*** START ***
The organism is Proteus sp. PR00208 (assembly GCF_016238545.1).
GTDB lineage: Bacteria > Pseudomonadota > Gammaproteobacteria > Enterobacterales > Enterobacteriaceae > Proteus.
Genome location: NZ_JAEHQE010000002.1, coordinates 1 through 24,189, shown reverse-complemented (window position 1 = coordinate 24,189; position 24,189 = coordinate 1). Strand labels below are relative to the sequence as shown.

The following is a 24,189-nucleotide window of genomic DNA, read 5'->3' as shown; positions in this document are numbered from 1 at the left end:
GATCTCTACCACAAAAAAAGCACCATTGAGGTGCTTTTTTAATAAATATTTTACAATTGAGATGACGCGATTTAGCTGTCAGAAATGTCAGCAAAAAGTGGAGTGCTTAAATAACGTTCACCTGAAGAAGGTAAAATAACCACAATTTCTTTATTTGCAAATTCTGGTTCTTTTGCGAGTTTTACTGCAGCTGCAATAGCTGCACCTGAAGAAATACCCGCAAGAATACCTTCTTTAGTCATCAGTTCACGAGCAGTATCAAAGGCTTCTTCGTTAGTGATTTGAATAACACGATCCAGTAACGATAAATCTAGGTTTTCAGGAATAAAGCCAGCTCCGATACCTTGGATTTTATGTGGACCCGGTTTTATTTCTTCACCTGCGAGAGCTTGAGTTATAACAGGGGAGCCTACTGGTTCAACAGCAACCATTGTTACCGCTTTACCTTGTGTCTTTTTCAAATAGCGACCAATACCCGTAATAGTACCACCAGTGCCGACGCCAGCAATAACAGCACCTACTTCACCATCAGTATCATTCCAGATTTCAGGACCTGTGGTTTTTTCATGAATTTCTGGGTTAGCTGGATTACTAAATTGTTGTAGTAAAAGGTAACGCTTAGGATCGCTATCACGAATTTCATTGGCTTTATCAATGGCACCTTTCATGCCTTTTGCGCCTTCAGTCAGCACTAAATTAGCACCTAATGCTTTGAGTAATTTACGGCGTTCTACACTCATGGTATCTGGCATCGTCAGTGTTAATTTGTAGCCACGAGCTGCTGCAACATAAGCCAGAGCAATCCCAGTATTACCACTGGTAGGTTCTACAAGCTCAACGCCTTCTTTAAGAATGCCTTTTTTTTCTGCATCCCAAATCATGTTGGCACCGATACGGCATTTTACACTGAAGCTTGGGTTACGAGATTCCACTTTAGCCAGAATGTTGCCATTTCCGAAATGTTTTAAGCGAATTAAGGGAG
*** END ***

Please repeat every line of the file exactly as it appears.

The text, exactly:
The organism is Proteus sp. PR00208 (assembly GCF_016238545.1).
GTDB lineage: Bacteria > Pseudomonadota > Gammaproteobacteria > Enterobacterales > Enterobacteriaceae > Proteus.
Genome location: NZ_JAEHQE010000002.1, coordinates 1 through 24,189, shown reverse-complemented (window position 1 = coordinate 24,189; position 24,189 = coordinate 1). Strand labels below are relative to the sequence as shown.

The following is a 24,189-nucleotide window of genomic DNA, read 5'->3' as shown; positions in this document are numbered from 1 at the left end:
GATCTCTACCACAAAAAAAGCACCATTGAGGTGCTTTTTTAATAAATATTTTACAATTGAGATGACGCGATTTAGCTGTCAGAAATGTCAGCAAAAAGTGGAGTGCTTAAATAACGTTCACCTGAAGAAGGTAAAATAACCACAATTTCTTTATTTGCAAATTCTGGTTCTTTTGCGAGTTTTACTGCAGCTGCAATAGCTGCACCTGAAGAAATACCCGCAAGAATACCTTCTTTAGTCATCAGTTCACGAGCAGTATCAAAGGCTTCTTCGTTAGTGATTTGAATAACACGATCCAGTAACGATAAATCTAGGTTTTCAGGAATAAAGCCAGCTCCGATACCTTGGATTTTATGTGGACCCGGTTTTATTTCTTCACCTGCGAGAGCTTGAGTTATAACAGGGGAGCCTACTGGTTCAACAGCAACCATTGTTACCGCTTTACCTTGTGTCTTTTTCAAATAGCGACCAATACCCGTAATAGTACCACCAGTGCCGACGCCAGCAATAACAGCACCTACTTCACCATCAGTATCATTCCAGATTTCAGGACCTGTGGTTTTTTCATGAATTTCTGGGTTAGCTGGATTACTAAATTGTTGTAGTAAAAGGTAACGCTTAGGATCGCTATCACGAATTTCATTGGCTTTATCAATGGCACCTTTCATGCCTTTTGCGCCTTCAGTCAGCACTAAATTAGCACCTAATGCTTTGAGTAATTTACGGCGTTCTACACTCATGGTATCTGGCATCGTCAGTGTTAATTTGTAGCCACGAGCTGCTGCAACATAAGCCAGAGCAATCCCAGTATTACCACTGGTAGGTTCTACAAGCTCAACGCCTTCTTTAAGAATGCCTTTTTTTTCTGCATCCCAAATCATGTTGGCACCGATACGGCATTTTACACTGAAGCTTGGGTTACGAGATTCCACTTTAGCCAGAATGTTGCCATTTCCGAAATGTTTTAAGCGAATTAAGGGAG